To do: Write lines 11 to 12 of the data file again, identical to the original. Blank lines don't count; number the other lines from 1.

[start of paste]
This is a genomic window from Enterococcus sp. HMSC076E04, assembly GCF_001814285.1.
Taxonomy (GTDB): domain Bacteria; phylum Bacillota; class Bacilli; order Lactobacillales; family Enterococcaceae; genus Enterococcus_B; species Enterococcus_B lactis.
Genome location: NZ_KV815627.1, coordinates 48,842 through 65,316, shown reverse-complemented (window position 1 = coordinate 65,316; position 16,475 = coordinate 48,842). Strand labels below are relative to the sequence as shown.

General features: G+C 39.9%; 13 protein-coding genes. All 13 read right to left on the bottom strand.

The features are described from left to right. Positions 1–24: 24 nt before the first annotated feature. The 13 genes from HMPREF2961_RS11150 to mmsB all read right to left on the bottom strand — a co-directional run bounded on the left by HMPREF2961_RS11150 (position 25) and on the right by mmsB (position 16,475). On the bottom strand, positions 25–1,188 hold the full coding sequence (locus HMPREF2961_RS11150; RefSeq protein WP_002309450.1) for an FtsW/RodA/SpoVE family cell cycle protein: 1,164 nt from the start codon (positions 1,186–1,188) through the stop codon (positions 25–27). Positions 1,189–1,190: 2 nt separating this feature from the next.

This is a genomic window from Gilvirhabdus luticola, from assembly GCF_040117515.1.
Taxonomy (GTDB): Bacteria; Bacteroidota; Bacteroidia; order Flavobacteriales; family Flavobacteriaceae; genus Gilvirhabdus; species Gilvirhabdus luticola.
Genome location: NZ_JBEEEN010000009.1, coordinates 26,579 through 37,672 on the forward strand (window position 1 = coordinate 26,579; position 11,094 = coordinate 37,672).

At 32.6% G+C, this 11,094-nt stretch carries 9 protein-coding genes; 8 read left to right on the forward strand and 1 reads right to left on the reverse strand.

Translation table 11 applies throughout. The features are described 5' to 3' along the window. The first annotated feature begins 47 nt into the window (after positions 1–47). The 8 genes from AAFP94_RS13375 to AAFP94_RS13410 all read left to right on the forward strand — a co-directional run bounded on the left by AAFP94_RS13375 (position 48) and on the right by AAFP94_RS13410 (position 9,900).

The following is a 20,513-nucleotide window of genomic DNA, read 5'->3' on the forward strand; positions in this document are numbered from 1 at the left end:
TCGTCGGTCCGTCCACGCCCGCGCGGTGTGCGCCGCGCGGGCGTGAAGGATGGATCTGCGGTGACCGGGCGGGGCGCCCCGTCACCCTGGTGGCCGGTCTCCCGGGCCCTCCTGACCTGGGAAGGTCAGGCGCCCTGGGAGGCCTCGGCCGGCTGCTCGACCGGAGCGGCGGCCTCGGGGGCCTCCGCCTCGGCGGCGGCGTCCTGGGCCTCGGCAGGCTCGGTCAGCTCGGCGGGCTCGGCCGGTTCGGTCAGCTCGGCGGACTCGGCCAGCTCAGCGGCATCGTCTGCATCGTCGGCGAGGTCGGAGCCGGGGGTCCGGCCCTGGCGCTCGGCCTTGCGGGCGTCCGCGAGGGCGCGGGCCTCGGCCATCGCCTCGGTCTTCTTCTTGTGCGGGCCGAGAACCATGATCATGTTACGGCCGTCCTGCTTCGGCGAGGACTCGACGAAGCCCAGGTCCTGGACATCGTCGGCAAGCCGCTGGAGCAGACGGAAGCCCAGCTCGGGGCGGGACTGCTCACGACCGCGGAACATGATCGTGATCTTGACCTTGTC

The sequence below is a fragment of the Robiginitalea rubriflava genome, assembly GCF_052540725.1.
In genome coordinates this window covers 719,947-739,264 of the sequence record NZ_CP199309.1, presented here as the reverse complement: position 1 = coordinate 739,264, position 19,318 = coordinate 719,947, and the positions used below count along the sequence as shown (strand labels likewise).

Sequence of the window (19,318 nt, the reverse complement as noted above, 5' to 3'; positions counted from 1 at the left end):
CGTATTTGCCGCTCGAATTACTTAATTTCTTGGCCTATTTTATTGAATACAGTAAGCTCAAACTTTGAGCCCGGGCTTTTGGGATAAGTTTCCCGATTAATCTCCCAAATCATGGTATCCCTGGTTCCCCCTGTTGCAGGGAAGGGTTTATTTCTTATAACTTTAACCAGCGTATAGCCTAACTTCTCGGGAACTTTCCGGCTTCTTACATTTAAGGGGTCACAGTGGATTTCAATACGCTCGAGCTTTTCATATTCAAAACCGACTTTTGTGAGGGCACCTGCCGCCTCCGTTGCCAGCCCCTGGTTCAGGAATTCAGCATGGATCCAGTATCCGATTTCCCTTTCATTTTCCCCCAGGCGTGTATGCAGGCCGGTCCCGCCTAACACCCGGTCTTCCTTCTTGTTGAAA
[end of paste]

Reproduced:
The following is a 20,513-nucleotide window of genomic DNA, read 5'->3' on the forward strand; positions in this document are numbered from 1 at the left end:
TCGTCGGTCCGTCCACGCCCGCGCGGTGTGCGCCGCGCGGGCGTGAAGGATGGATCTGCGGTGACCGGGCGGGGCGCCCCGTCACCCTGGTGGCCGGTCTCCCGGGCCCTCCTGACCTGGGAAGGTCAGGCGCCCTGGGAGGCCTCGGCCGGCTGCTCGACCGGAGCGGCGGCCTCGGGGGCCTCCGCCTCGGCGGCGGCGTCCTGGGCCTCGGCAGGCTCGGTCAGCTCGGCGGGCTCGGCCGGTTCGGTCAGCTCGGCGGACTCGGCCAGCTCAGCGGCATCGTCTGCATCGTCGGCGAGGTCGGAGCCGGGGGTCCGGCCCTGGCGCTCGGCCTTGCGGGCGTCCGCGAGGGCGCGGGCCTCGGCCATCGCCTCGGTCTTCTTCTTGTGCGGGCCGAGAACCATGATCATGTTACGGCCGTCCTGCTTCGGCGAGGACTCGACGAAGCCCAGGTCCTGGACATCGTCGGCAAGCCGCTGGAGCAGACGGAAGCCCAGCTCGGGGCGGGACTGCTCACGACCGCGGAACATGATCGTGATCTTGACCTTGTC